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Surrealism and the Politics of Eros 1938-1968

by Alyce Mahon
Thames & Hudson, Inc., New York, 2005
240 pp., illus. 180 b/w, col. Trade, $50.00
ISBN-10: 0-500-23821-9.

Reviewed by Allan Graubard
2900 Connecticut Ave., NW, Washington, DC 20008, USA


Why are we still interested in surrealism as a medium for revolutionary poetic action? How is it that a movement, now 82 years old, continues to shadow our intimate passions and anxieties about the body, the emotions, the intellect, and how we configure them?

This book examines such questions from a central motif——Eros——largely by way of four exhibitions launched by the Paris surrealist group: the "Exposition Internationale du Surrealisme" (1938), "Le Surrealisme en 1947," the "Exposition InteRnatiOnale du Surrealisme, EROS" (1959), and the "L’Ecart absolu" exhibit (1965). Taken within the context of the cultural and political tensions extant during those three decades, there is every reason to accept the author’s final words: that the "legacy of Surrealism . . . must surely follow artists, writers, thinkers and activists…committed to the power of the unconscious and to the imagination of other possible worlds" (p. 215).

The core issues that animated surrealism in France then, while certainly transformed now, surely have not disappeared by virtue of time, despite our inclination to believe so. In fact, they may have reached, or will soon reach, an unprecedented historical crisis as globalization exacerbates the tensions we face as individuals, cultures, and nation states.

As such, the author performs a service by recalling, in broad outline, how the Paris group sustained its provocations against a repressive apparatus rooted in the family, religion, and work, and how such provocations evolved just prior to and during WW II, and the two plus decades that followed. And while the author avoids the most common misrepresentation of surrealism (that the movement was artistic by effect if not by definition), she imports others into her discussion: that by 1969 events had overtaken surrealism and dissolved any reason for a group and her near exclusion of surrealist activities other than in France and the US (during the war years). This constrained reading of the movement thus seems in retrospect something of an obituary, even if offered as an appeal: for readers to take heed of an exceptional force that locates our humanity in how we embody a desire for liberty.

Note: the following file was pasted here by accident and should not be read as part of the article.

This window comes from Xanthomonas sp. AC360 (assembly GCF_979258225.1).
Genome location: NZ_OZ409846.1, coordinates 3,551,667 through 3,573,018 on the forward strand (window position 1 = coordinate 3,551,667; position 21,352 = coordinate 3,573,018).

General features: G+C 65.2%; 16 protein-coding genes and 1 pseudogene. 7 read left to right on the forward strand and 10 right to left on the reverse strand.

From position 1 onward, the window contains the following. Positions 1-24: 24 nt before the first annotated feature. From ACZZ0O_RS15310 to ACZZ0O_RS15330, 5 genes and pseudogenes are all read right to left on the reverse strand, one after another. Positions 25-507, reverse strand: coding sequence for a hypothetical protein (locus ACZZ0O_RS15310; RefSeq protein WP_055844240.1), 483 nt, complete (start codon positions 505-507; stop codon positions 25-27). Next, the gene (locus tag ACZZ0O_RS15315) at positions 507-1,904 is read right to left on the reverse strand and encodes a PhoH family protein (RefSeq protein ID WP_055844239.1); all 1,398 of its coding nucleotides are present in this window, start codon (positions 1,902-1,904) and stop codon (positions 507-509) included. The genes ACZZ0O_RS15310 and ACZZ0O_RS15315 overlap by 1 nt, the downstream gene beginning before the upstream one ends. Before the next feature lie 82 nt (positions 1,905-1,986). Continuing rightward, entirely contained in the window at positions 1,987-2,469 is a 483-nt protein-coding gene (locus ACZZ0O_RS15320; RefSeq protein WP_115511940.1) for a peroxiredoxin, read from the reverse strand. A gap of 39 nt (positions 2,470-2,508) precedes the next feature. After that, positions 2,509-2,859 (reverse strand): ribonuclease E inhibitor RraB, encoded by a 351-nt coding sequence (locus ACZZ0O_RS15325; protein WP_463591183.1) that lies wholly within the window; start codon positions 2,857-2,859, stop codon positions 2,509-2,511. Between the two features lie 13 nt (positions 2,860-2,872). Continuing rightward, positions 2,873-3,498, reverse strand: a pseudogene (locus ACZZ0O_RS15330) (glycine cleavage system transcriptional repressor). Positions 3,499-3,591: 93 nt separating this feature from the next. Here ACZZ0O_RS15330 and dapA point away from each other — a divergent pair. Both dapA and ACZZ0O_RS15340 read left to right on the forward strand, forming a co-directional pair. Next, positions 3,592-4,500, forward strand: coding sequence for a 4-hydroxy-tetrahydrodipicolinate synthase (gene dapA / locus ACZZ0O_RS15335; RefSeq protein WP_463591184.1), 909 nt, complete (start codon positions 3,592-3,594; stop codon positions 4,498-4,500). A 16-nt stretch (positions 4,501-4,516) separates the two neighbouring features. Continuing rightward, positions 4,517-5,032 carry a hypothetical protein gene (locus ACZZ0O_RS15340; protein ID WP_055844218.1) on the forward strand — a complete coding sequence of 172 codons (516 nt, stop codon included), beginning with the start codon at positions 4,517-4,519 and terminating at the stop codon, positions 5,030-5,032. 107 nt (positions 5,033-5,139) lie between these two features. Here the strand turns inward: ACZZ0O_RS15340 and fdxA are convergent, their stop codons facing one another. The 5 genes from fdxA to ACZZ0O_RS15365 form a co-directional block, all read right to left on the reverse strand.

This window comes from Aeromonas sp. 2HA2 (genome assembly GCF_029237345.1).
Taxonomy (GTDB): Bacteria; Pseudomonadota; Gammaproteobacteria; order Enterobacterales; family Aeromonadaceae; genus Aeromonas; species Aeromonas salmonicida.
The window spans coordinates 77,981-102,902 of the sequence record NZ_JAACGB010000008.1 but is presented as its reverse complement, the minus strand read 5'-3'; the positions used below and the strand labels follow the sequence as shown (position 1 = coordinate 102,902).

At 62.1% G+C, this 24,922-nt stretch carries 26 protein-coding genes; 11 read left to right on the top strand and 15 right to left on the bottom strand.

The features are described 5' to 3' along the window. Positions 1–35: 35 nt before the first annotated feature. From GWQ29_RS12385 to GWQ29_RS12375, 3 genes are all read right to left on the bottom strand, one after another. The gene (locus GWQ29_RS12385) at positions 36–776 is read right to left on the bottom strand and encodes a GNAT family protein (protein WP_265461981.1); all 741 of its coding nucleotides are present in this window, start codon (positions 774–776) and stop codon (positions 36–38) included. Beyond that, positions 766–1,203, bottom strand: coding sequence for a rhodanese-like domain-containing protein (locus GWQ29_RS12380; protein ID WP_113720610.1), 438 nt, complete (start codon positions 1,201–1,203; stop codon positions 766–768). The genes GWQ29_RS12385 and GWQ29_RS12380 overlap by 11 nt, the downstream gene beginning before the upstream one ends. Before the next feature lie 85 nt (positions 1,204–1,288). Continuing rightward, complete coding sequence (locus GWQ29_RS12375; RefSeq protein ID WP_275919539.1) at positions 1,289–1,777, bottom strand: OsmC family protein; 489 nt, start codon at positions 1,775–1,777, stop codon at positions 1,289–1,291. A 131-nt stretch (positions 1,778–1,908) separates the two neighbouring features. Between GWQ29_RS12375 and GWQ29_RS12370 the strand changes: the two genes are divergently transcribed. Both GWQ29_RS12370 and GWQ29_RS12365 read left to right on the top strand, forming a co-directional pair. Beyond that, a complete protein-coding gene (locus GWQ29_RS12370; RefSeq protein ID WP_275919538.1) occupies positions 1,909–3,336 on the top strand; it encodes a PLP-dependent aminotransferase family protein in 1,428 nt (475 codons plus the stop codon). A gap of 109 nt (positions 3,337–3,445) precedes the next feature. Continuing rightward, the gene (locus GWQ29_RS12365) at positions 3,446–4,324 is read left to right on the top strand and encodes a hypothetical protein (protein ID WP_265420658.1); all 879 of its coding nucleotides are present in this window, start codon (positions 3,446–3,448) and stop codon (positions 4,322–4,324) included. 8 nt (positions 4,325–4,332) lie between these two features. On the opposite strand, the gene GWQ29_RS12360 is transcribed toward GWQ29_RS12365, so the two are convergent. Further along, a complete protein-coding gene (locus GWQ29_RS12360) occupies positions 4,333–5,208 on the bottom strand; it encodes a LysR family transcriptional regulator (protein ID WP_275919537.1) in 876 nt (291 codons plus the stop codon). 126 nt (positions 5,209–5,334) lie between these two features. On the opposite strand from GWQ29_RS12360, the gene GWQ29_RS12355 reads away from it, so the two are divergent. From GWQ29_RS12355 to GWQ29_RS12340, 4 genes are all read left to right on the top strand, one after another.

Nonetheless, whether traced through Sade and Fourier, by way of heterodox traditions that exalt love over marriage, elective affinity over family, erotic magic and sexual allure over received identity, and active mythopoesis over religious convention, surrealism invokes the accents of a need we cannot evade; a need to "re-enchant" the world rather than accept as final Max Weber’s recognition of our profound "disenchantment" that the technocratic orders of expropriation have returned to us regarding the world and its resources——orders that seem ever the cause for turmoil and war.

And it is to this end, I believe, that the author discusses uniquely vital moments for the Paris group during the years of concern——from Helen Vanel’s dance "L’acte manqué (The Unconsummated Act) performed for the opening of the 1938 exhibition to Jean Benoit’s epochal "Execution of the Testament of the Marquis de Sade," done in concert with the EROS exhibition of 1959.

I mention Vanel and Benoit for two reasons: They have little entered into our general perception of surrealism, and they use the body as a primary source here. For Vanel, it is the body in movement (the dance), associated with hysteria as a subversion of sexual repression. For Benoit, it is the body as locus of a radical desire: to purge him of pathos and of all ties to nation, family, and religion through symbolic evocation, historical vindication, and self-mutilation in a secret ceremonial for a selected audience. This use of the body——with all its sexual and erotic energies focused precisely——marks a turning point that surrealism has yet to refine, save in isolated events during the near three decades that follow the author’s temporal closure to her discussion. That the book opens with a full-page photo of Benoit in costume for his "Execution of the Testament of the Marquis de Sade" also underlines Benoit’s significance.

Other discussions in the book that may interest readers unfamiliar with previous documentations and analyses include the disposition of surrealism in France during the Nazi occupation; the lead that the surrealists took in mounting protest against the Algerian war; their ideological support for the Cuban revolution; their crucial divergence from centers of cultural power post WW II; and the inspiration they offered to those who set the stage for the events of May 1968, which placed into question the survival of the Fourth Republic.

Through it all is the body, the state of the body and the imagination born in the body, which both refracts and reflects the world, the world we face each and every day of our lives.

Surrealism and the Politics of Eros 1938-1968 is a resource more than a gloss that should prompt further consideration of the subjects discussed within the terms that surrealism advanced internationally.




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